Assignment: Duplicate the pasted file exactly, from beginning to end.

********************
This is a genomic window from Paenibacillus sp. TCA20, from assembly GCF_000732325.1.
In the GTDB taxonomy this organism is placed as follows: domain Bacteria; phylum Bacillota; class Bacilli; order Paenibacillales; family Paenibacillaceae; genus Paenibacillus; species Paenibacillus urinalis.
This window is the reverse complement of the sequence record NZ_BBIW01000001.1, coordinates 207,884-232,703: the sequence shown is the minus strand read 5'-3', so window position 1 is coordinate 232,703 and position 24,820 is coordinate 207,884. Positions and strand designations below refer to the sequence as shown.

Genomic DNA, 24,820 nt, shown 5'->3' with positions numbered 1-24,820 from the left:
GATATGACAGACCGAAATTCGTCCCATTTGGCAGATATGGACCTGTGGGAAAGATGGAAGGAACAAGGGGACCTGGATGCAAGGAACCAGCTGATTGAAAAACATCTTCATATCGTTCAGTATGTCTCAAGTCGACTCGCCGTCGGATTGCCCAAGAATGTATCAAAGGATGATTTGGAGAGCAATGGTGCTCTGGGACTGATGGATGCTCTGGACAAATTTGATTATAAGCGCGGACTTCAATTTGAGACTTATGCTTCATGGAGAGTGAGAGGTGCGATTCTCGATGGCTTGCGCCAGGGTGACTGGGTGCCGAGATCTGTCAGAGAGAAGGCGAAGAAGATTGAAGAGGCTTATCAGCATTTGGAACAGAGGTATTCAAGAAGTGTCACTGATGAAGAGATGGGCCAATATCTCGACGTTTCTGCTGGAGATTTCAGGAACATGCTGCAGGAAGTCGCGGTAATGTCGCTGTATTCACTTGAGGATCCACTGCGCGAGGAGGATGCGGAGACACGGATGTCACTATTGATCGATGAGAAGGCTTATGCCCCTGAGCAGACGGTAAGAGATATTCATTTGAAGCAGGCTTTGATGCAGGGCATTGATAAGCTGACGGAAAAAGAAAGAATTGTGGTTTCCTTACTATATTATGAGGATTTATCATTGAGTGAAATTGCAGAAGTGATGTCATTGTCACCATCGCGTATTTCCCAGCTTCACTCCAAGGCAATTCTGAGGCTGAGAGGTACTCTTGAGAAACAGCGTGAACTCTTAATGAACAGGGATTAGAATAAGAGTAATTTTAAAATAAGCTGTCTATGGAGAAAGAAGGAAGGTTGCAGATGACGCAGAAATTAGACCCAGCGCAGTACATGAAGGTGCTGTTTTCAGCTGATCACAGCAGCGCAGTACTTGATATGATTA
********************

This is a genomic window from Paenibacillus sp. TCA20, from assembly GCF_000732325.1.
In the GTDB taxonomy this organism is placed as follows: domain Bacteria; phylum Bacillota; class Bacilli; order Paenibacillales; family Paenibacillaceae; genus Paenibacillus; species Paenibacillus urinalis.
This window is the reverse complement of the sequence record NZ_BBIW01000001.1, coordinates 207,884-232,703: the sequence shown is the minus strand read 5'-3', so window position 1 is coordinate 232,703 and position 24,820 is coordinate 207,884. Positions and strand designations below refer to the sequence as shown.

Genomic DNA, 24,820 nt, shown 5'->3' with positions numbered 1-24,820 from the left:
GATATGACAGACCGAAATTCGTCCCATTTGGCAGATATGGACCTGTGGGAAAGATGGAAGGAACAAGGGGACCTGGATGCAAGGAACCAGCTGATTGAAAAACATCTTCATATCGTTCAGTATGTCTCAAGTCGACTCGCCGTCGGATTGCCCAAGAATGTATCAAAGGATGATTTGGAGAGCAATGGTGCTCTGGGACTGATGGATGCTCTGGACAAATTTGATTATAAGCGCGGACTTCAATTTGAGACTTATGCTTCATGGAGAGTGAGAGGTGCGATTCTCGATGGCTTGCGCCAGGGTGACTGGGTGCCGAGATCTGTCAGAGAGAAGGCGAAGAAGATTGAAGAGGCTTATCAGCATTTGGAACAGAGGTATTCAAGAAGTGTCACTGATGAAGAGATGGGCCAATATCTCGACGTTTCTGCTGGAGATTTCAGGAACATGCTGCAGGAAGTCGCGGTAATGTCGCTGTATTCACTTGAGGATCCACTGCGCGAGGAGGATGCGGAGACACGGATGTCACTATTGATCGATGAGAAGGCTTATGCCCCTGAGCAGACGGTAAGAGATATTCATTTGAAGCAGGCTTTGATGCAGGGCATTGATAAGCTGACGGAAAAAGAAAGAATTGTGGTTTCCTTACTATATTATGAGGATTTATCATTGAGTGAAATTGCAGAAGTGATGTCATTGTCACCATCGCGTATTTCCCAGCTTCACTCCAAGGCAATTCTGAGGCTGAGAGGTACTCTTGAGAAACAGCGTGAACTCTTAATGAACAGGGATTAGAATAAGAGTAATTTTAAAATAAGCTGTCTATGGAGAAAGAAGGAAGGTTGCAGATGACGCAGAAATTAGACCCAGCGCAGTACATGAAGGTGCTGTTTTCAGCTGATCACAGCAGCGCAGTACTTGATATGATTA